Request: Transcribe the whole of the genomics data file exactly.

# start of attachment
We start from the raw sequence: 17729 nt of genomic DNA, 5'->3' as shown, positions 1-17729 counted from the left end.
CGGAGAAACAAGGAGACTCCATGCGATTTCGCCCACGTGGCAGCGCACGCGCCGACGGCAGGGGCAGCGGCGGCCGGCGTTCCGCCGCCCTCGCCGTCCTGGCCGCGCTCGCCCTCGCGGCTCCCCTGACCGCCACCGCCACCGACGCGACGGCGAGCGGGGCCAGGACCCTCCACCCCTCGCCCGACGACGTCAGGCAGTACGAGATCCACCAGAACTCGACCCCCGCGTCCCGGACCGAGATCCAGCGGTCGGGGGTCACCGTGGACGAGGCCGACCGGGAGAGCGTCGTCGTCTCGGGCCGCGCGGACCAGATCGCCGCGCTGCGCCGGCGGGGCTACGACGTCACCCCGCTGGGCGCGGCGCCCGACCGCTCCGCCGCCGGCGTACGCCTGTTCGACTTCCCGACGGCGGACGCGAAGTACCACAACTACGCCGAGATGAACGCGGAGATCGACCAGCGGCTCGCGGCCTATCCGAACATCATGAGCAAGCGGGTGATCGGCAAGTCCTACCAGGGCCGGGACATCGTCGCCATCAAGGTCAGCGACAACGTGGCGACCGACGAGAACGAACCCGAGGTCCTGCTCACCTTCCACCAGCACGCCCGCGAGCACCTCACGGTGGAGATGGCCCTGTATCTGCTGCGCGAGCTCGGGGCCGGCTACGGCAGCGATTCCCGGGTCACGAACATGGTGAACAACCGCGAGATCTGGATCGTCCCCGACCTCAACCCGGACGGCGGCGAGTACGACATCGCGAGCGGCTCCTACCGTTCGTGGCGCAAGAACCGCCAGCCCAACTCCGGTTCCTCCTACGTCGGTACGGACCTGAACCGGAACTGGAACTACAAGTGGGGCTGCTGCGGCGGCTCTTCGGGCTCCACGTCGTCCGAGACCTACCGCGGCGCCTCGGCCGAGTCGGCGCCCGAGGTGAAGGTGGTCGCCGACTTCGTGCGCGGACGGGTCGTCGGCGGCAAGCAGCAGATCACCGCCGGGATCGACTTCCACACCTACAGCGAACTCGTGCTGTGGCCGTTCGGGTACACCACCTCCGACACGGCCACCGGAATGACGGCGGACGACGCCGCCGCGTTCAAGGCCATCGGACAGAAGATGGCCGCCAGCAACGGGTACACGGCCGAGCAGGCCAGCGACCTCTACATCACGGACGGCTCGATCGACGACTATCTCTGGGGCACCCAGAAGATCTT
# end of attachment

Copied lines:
We start from the raw sequence: 17729 nt of genomic DNA, 5'->3' as shown, positions 1-17729 counted from the left end.
CGGAGAAACAAGGAGACTCCATGCGATTTCGCCCACGTGGCAGCGCACGCGCCGACGGCAGGGGCAGCGGCGGCCGGCGTTCCGCCGCCCTCGCCGTCCTGGCCGCGCTCGCCCTCGCGGCTCCCCTGACCGCCACCGCCACCGACGCGACGGCGAGCGGGGCCAGGACCCTCCACCCCTCGCCCGACGACGTCAGGCAGTACGAGATCCACCAGAACTCGACCCCCGCGTCCCGGACCGAGATCCAGCGGTCGGGGGTCACCGTGGACGAGGCCGACCGGGAGAGCGTCGTCGTCTCGGGCCGCGCGGACCAGATCGCCGCGCTGCGCCGGCGGGGCTACGACGTCACCCCGCTGGGCGCGGCGCCCGACCGCTCCGCCGCCGGCGTACGCCTGTTCGACTTCCCGACGGCGGACGCGAAGTACCACAACTACGCCGAGATGAACGCGGAGATCGACCAGCGGCTCGCGGCCTATCCGAACATCATGAGCAAGCGGGTGATCGGCAAGTCCTACCAGGGCCGGGACATCGTCGCCATCAAGGTCAGCGACAACGTGGCGACCGACGAGAACGAACCCGAGGTCCTGCTCACCTTCCACCAGCACGCCCGCGAGCACCTCACGGTGGAGATGGCCCTGTATCTGCTGCGCGAGCTCGGGGCCGGCTACGGCAGCGATTCCCGGGTCACGAACATGGTGAACAACCGCGAGATCTGGATCGTCCCCGACCTCAACCCGGACGGCGGCGAGTACGACATCGCGAGCGGCTCCTACCGTTCGTGGCGCAAGAACCGCCAGCCCAACTCCGGTTCCTCCTACGTCGGTACGGACCTGAACCGGAACTGGAACTACAAGTGGGGCTGCTGCGGCGGCTCTTCGGGCTCCACGTCGTCCGAGACCTACCGCGGCGCCTCGGCCGAGTCGGCGCCCGAGGTGAAGGTGGTCGCCGACTTCGTGCGCGGACGGGTCGTCGGCGGCAAGCAGCAGATCACCGCCGGGATCGACTTCCACACCTACAGCGAACTCGTGCTGTGGCCGTTCGGGTACACCACCTCCGACACGGCCACCGGAATGACGGCGGACGACGCCGCCGCGTTCAAGGCCATCGGACAGAAGATGGCCGCCAGCAACGGGTACACGGCCGAGCAGGCCAGCGACCTCTACATCACGGACGGCTCGATCGACGACTATCTCTGGGGCACCCAGAAGATCTT